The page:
Migrating live databases to Linux-based servers is a tricky business. Execute poorly, and your IT team will have figurative eggs on faces, not to mention literal downtime and data loss, says migration expert Bill Brunt. In his work on numerous migrations, Brunt -- high-availability solutions manager for Irvine, Calif.-based application management vendor Quest Software Inc. -- has seen teams get crushed when they rush. In this interview, he discusses common migration mistakes, trends in Linux adoption and SharePlex, Quest's new database replication software.
What do you see as being most common mistake that people make with Linux migrations?
Brunt: They underestimate the amount of rehearsal that's required. They know they have to practice, but they say, 'In one month, we'll do the cutover, and the cutover may take five days.' So, by the time they've planned the project and get signed off from everybody, they're only able to do it maybe once or twice.
The first time you do something, the migration team is going to run into lots of problems; so in the first round they fix those and take another crack at it and still find problems, but their time is up! Underestimating the amount of rehearsal required is the biggest mistake you can make.
What are the top two challenges an IT shop faces when migrating to Linux in the data center?
Brunt: The top two that we find are the downtime it takes and the need for
Linux was first adopted as a file, print and Web platform. Where's the momentum now?
Brunt: The database is clearly happening now. A year ago, people were playing with it on Linux. We see activity now on the database side. I would say that the most conservative approach in any data center is taken with database servers. Databases are like the last domino to fall, clearly the app that shows that Linux is ready.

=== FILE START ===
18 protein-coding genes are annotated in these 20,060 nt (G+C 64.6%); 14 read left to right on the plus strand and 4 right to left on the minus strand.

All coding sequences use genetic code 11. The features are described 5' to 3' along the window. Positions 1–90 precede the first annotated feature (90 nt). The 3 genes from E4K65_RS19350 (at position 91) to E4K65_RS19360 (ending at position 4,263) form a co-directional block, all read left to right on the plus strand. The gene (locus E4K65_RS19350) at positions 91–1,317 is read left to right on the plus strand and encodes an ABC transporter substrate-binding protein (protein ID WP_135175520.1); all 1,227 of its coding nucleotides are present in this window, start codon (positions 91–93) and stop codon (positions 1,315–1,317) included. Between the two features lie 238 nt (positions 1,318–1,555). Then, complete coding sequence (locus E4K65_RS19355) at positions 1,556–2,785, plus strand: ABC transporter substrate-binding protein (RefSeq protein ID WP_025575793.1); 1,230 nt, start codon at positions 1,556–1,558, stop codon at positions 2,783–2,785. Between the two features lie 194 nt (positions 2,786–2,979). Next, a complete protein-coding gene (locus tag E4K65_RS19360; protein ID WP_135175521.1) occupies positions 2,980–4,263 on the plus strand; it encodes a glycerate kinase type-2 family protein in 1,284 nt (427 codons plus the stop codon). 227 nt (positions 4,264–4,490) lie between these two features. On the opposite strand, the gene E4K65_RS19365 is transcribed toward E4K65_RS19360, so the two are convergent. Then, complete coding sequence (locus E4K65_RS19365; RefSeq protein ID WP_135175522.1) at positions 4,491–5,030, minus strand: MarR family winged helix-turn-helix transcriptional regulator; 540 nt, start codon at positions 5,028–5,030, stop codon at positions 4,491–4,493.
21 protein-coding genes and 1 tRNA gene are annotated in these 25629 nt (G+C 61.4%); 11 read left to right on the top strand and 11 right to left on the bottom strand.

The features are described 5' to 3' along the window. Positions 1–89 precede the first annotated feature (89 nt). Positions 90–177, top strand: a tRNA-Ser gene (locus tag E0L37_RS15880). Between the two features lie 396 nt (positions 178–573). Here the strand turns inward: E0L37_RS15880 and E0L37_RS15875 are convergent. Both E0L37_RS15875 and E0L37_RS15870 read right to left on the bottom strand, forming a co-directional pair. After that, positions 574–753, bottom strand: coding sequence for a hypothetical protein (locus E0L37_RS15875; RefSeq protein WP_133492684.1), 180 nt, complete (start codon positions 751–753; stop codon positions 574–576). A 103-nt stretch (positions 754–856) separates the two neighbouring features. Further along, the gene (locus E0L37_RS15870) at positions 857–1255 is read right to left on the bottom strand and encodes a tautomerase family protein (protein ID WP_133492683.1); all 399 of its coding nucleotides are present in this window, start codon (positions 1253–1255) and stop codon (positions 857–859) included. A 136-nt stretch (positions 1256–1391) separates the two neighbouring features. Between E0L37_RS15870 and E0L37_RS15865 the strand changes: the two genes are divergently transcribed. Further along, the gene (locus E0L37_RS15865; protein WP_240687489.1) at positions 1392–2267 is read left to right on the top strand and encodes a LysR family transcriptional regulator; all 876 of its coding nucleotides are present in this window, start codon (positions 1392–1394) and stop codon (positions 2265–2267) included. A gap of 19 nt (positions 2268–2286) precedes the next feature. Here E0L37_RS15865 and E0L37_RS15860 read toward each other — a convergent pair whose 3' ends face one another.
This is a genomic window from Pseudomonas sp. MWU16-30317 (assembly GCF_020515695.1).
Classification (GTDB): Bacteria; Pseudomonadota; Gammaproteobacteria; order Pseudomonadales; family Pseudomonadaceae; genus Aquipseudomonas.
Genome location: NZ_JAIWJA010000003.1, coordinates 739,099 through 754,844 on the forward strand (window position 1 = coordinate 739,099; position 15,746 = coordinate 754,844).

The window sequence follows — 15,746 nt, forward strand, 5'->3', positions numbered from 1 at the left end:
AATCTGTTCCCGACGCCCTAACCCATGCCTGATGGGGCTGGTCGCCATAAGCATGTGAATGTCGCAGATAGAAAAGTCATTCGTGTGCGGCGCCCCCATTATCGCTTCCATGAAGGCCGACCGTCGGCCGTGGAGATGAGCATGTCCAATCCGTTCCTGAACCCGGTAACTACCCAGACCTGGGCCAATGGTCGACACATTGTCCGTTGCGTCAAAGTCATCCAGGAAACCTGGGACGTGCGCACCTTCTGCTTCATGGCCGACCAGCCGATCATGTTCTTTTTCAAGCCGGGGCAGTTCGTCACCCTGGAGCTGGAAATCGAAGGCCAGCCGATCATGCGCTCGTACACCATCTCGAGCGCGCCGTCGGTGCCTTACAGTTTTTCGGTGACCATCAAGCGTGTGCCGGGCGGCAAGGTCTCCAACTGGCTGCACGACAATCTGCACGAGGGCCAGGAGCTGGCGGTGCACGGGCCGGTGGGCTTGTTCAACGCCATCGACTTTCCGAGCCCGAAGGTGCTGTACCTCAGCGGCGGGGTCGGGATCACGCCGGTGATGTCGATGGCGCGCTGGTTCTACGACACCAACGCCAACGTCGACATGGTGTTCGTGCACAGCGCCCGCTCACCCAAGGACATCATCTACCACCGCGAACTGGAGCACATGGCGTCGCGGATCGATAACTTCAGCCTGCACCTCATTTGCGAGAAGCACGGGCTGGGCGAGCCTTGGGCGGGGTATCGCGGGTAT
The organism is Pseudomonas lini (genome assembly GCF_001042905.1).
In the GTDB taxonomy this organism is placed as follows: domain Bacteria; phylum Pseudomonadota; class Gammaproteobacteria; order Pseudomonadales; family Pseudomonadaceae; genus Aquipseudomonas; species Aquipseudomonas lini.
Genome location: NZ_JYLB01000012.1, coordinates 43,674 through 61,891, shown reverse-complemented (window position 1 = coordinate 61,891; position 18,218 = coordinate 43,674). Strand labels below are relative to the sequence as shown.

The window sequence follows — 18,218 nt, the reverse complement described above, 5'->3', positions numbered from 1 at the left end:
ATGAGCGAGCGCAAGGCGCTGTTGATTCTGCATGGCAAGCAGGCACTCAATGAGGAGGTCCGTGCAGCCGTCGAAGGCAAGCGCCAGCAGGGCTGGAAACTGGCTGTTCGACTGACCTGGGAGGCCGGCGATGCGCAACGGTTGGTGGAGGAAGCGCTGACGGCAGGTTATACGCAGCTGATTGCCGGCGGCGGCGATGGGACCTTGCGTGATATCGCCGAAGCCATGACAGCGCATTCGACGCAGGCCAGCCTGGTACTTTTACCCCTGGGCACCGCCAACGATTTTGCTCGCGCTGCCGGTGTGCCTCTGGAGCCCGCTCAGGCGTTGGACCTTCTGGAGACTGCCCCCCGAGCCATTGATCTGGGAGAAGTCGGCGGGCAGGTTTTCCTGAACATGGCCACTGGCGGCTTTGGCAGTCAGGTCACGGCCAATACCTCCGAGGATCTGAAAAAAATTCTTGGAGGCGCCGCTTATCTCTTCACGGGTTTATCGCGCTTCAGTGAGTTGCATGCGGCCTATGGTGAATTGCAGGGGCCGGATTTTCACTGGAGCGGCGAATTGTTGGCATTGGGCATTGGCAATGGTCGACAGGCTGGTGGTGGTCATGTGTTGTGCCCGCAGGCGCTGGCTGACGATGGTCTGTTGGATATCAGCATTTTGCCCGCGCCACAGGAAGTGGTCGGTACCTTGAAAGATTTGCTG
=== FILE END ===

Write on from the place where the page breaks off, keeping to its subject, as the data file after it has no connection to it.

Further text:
So, would you say that Linux is now a serious contender as a data center platform?
Brunt: Most of our Linux migrations are taking place within the data center.
Are you seeing more activity in Windows-to-Linux migrations or in the Unix-to-Linux area?
Brunt: I would say that 85% to 90% of the migration activity we've seen is from Unix to Linux. What's been driving activity there is the date that companies' maintenance contracts expire. I can think of three customers right off the top of my head who set migration dates to occur very shortly before the maintenance expired on their big Unix boxes, so they didn't have to renew.
How does Quest's new product, SharePlex, reduce the complexity of migrating databases from Unix to Linux?
Brunt: SharePlex is data replication software for Oracle on Linux. It provides support for thousands of rows per second for load distribution, disaster recovery, migrations, or for off-loading reporting. It also enables IT organizations to offload time-consuming report generation to Linux. With SharePlex, organizations can do a quick migration or introduce Linux gradually, replicating data on an ongoing basis between Linux and legacy Unix servers. One of the strengths of Quest SharePlex is that it's really light on the network. SharePlex has two phases: In one, we create the target as a copy of the original, and the other is that SharePlex keeps it in sync.
Speaking of networks, have your customers run into many networking issues during migrations?
Brunt: We are seeing a handful of customers, mostly in merger and acquisition cases, who run Solaris or HP-UX in a data center who put Linux in newer, and usually remote, data centers in a wide area network (WAN). Of course, there is more configuration required with people [who] are deciding to locate one machine outside of the corporate network or if they're dealing with a VPN. It's more complex, but we've never run into any insurmountable issue.
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